Dejaeger never able to learn Inuktitut, retired Nunavut priest tells court
Father Robert Lechat often left Flemish priest in charge of Igloolik mission
Though the Oblates of Mary Immaculate sent Father Eric Dejaeger to Igloolik in 1978 for the express purpose of learning Inuktitut, the Flemish priest put little effort into learning the language, Father Robert Lechat said Dec. 6 in the Nunavut Court of Justice in Iqaluit.
“Eric could not speak to the Inuit in Inuktitut, only in English,” Lechat said.
One of the eastern Arctic’s oldest surviving Christian missionaries, Lechat, 93, hobbled into an Iqaluit courtroom that morning to appear as a witness for the Crown at Dejaeger’s trial, which enters its fourth week Dec. 9.
When the trial opened Nov. 18, Dejaeger pleaded guilty to eight of the 77 criminal charges he faces, most of which allege the sexual abuse of children in Igloolik between 1978 and 1982.
He’s asked to be tried on the 69 remaining charges. Justice Robert Kilpatrick presides over that trial alone, without a jury.
Still robust and lucid, Lechat, dressed in a long grey cardigan and grey trousers, made his way into the courtroom with the help of a cane. Two workers helped him ease his five-foot-six-inch frame into the courtroom’s narrow witness box.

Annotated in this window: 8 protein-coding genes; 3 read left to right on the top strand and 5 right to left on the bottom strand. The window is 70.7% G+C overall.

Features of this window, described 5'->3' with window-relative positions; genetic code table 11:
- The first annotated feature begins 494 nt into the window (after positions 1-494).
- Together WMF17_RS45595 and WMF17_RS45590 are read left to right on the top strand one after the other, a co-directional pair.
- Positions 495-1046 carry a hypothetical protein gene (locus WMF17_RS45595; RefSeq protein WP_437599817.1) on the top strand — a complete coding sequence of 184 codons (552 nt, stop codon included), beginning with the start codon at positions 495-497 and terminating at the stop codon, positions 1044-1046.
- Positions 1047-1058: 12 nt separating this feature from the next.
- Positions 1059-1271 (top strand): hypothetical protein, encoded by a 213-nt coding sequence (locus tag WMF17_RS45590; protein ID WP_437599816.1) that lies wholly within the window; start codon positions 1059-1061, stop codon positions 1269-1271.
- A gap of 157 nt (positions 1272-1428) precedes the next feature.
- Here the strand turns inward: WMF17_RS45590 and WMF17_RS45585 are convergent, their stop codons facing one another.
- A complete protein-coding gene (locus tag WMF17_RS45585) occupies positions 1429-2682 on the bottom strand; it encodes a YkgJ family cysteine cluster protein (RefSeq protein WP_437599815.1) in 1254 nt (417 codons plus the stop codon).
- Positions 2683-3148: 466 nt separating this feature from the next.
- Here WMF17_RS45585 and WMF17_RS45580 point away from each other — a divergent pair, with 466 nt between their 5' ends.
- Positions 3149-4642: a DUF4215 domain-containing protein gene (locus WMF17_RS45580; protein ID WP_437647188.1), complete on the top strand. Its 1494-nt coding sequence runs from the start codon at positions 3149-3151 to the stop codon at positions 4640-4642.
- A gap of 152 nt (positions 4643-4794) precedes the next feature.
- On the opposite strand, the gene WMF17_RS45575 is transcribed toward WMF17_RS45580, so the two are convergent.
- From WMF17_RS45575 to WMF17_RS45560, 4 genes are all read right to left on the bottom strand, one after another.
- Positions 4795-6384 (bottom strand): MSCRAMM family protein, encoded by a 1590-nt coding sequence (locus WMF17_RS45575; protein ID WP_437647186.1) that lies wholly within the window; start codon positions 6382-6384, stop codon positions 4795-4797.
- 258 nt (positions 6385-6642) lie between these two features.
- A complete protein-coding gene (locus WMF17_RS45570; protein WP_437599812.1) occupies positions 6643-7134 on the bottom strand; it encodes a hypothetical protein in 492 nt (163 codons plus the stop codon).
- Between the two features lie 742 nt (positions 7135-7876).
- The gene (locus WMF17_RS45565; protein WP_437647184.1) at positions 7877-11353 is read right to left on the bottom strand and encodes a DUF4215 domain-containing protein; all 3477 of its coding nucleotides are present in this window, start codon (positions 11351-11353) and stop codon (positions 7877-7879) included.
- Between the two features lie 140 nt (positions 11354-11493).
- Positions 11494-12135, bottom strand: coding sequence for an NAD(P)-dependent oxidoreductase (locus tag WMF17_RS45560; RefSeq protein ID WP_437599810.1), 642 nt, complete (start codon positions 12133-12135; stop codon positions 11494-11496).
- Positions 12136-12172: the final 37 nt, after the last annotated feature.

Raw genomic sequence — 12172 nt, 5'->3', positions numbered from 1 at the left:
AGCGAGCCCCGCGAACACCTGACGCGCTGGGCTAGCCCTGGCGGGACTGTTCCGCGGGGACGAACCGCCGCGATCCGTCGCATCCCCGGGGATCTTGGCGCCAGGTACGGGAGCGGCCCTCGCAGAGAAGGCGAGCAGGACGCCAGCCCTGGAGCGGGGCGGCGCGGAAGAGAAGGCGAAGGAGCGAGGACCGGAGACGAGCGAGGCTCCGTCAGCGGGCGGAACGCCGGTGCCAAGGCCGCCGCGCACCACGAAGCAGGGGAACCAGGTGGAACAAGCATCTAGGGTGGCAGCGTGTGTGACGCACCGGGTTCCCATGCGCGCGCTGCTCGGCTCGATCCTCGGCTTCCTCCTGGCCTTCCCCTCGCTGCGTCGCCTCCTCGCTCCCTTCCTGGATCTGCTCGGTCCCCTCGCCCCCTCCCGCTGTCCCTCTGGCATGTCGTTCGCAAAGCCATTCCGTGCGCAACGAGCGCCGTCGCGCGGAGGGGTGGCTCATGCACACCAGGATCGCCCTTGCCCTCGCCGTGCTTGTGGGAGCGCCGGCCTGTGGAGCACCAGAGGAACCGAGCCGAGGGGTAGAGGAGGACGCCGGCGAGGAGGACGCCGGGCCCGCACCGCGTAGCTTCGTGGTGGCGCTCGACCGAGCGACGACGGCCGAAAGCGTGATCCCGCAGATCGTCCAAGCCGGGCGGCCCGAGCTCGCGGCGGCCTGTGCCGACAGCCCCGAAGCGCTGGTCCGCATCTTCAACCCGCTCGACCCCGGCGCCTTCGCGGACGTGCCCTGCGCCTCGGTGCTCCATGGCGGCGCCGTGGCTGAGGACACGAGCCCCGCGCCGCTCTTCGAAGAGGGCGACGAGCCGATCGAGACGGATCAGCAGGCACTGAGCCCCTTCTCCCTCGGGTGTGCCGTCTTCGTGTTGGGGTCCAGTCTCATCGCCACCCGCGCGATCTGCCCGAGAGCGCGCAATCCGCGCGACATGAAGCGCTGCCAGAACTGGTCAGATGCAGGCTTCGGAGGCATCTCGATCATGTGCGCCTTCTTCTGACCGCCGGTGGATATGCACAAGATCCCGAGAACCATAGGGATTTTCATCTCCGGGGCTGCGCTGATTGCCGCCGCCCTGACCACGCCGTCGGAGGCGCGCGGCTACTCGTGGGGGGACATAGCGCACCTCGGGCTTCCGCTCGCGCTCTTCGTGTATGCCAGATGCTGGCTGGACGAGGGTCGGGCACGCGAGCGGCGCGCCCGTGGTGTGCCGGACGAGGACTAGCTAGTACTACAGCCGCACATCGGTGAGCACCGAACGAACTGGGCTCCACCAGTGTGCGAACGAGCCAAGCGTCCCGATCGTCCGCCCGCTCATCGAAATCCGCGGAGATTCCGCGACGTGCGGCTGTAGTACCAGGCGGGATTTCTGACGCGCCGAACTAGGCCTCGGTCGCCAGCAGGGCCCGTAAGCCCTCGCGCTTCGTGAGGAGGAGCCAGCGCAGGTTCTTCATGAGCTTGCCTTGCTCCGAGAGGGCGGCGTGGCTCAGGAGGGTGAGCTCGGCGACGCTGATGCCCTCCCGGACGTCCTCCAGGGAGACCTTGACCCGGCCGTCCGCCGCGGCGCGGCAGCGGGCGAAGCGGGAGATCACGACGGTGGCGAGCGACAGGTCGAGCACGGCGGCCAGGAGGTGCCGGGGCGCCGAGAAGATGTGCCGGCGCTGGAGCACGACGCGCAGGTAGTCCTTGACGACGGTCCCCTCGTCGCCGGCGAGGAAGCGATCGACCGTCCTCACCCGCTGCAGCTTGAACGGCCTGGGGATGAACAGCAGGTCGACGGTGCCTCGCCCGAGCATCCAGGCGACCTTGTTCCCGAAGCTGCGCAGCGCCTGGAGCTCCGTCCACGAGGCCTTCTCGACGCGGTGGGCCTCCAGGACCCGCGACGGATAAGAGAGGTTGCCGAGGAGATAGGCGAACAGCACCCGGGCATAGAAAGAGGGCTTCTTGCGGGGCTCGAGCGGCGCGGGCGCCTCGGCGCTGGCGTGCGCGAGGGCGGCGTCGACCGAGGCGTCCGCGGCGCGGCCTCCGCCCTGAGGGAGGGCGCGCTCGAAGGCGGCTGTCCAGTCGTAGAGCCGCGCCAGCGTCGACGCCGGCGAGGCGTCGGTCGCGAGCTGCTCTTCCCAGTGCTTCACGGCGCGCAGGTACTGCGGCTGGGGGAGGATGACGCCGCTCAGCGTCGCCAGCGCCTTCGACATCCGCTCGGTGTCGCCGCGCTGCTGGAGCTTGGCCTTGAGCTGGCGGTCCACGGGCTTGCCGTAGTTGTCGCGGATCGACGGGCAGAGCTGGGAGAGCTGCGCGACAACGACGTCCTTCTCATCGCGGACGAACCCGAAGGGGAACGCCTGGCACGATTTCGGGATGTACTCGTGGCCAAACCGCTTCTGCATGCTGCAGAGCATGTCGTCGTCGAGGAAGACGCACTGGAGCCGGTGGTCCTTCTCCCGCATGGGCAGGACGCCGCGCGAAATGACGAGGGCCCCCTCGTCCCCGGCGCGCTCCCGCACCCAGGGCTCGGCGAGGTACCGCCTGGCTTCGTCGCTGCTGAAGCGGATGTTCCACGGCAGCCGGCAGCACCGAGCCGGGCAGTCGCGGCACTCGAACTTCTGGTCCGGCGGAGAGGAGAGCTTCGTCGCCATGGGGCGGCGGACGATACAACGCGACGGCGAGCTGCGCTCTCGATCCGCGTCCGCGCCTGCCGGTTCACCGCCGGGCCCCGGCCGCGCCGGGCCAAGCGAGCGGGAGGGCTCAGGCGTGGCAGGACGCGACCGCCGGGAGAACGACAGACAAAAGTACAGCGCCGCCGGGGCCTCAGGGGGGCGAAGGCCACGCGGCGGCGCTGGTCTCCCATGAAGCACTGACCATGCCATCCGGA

Lechat, who in 1945 entered the priesthood in France and moved in the late 1940s to northern Canada, did missionary work in many eastern Arctic settlements. Between 1972 and 1986, he spent much of his time in Igloolik.
Using sections of his daily journal, which he translated from French to English, Lechat helped the Crown pin down key dates related to Dejaeger’s stay in Igloolik, especially those time periods when Dejaeger alone was in charge of the Igloolik mission.
“There were two laws in the North. You kept a journal and you went out to learn to travel in the cold,” Lechat said.
He told court that he first met Dejaeger in 1974, when the younger man was still training for the priesthood in Edmonton.
That year, Dejaeger made a short visit to the eastern Arctic so that Lechat could take him on short trips to Ivujivik, Igloolik, Hall Beach and Pelly Bay. And in 1976 he met Dejaeger in Edmonton and in 1977, in Repulse Bay, where Dejaeger served as a deacon prior to his entry into the priesthood.
In 1978, the newly-ordained Dejaeger travelled to Igloolik to take up permanent residence.
“He was sent to my place to learn Inuktitut,” Lechat said.
But Dejaeger turned out to be a less than diligent student of the Inuit language, even after Lechat sent the younger priest out camping with a local couple who served the church as catechists.
“He didn’t learn too much,” Lechat said.
This meant that it was impossible for Dejaeger to hear confessions from most of Igloolik’s parishioners, who wanted the church to serve them in Inuktitut.
“They told the bishop they wanted a priest who speaks our language,” Lechat said.
Another headache was that Dejaeger refused to speak French with Nicole Tessier, now Nicole Arnatsiaq, who then lived at the Catholic mission and helped Lechat teach religion classes.